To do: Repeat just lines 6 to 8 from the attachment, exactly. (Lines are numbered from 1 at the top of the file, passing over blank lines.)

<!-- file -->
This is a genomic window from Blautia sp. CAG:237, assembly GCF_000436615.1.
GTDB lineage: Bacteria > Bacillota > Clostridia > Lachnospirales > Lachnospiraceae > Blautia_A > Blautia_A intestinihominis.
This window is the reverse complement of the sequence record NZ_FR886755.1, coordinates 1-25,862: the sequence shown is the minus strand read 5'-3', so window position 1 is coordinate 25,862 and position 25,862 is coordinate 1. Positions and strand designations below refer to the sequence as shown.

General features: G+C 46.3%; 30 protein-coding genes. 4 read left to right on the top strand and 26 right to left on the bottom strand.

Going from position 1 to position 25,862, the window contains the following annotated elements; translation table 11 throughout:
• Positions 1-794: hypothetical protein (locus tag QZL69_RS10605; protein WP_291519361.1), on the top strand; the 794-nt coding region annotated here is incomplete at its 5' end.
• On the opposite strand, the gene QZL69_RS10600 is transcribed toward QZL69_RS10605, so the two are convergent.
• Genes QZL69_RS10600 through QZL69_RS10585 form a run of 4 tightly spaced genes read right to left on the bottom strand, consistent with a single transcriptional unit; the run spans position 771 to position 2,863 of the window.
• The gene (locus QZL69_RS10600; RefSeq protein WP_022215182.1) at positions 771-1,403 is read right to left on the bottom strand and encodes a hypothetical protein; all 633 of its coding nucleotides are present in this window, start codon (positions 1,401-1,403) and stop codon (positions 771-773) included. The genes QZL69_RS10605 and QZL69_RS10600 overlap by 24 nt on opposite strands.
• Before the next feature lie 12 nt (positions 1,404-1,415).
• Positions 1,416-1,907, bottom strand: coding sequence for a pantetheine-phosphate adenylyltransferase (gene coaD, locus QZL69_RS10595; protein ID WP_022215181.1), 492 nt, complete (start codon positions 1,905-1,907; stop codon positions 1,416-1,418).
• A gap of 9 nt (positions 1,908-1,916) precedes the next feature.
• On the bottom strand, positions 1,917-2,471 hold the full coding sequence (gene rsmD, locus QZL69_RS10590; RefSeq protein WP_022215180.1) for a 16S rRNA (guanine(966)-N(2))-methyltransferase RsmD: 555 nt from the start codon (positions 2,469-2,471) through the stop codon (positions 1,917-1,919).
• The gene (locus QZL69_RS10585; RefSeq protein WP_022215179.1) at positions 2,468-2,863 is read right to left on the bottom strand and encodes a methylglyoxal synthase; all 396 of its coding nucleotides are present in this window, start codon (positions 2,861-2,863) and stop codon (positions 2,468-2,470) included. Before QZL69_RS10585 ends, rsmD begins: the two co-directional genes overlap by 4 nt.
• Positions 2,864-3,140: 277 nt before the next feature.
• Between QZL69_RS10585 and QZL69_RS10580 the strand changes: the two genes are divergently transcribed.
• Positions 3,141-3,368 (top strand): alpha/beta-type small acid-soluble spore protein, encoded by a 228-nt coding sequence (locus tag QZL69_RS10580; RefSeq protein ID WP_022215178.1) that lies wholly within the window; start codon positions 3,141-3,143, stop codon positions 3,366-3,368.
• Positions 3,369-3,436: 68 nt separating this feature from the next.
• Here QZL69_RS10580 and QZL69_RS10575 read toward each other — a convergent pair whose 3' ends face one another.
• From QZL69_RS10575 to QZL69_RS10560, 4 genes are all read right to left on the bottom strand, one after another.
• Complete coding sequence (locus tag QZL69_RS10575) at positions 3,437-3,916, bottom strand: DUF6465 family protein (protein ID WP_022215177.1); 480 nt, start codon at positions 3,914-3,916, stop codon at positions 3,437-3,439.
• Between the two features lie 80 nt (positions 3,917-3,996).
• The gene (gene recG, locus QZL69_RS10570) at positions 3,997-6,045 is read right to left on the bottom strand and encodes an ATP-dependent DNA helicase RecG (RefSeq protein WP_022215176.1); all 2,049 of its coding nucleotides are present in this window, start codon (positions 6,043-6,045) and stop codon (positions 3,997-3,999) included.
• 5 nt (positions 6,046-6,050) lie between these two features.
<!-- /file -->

• Positions 1-794: hypothetical protein (locus tag QZL69_RS10605; protein WP_291519361.1), on the top strand; the 794-nt coding region annotated here is incomplete at its 5' end.
• On the opposite strand, the gene QZL69_RS10600 is transcribed toward QZL69_RS10605, so the two are convergent.
• Genes QZL69_RS10600 through QZL69_RS10585 form a run of 4 tightly spaced genes read right to left on the bottom strand, consistent with a single transcriptional unit; the run spans position 771 to position 2,863 of the window.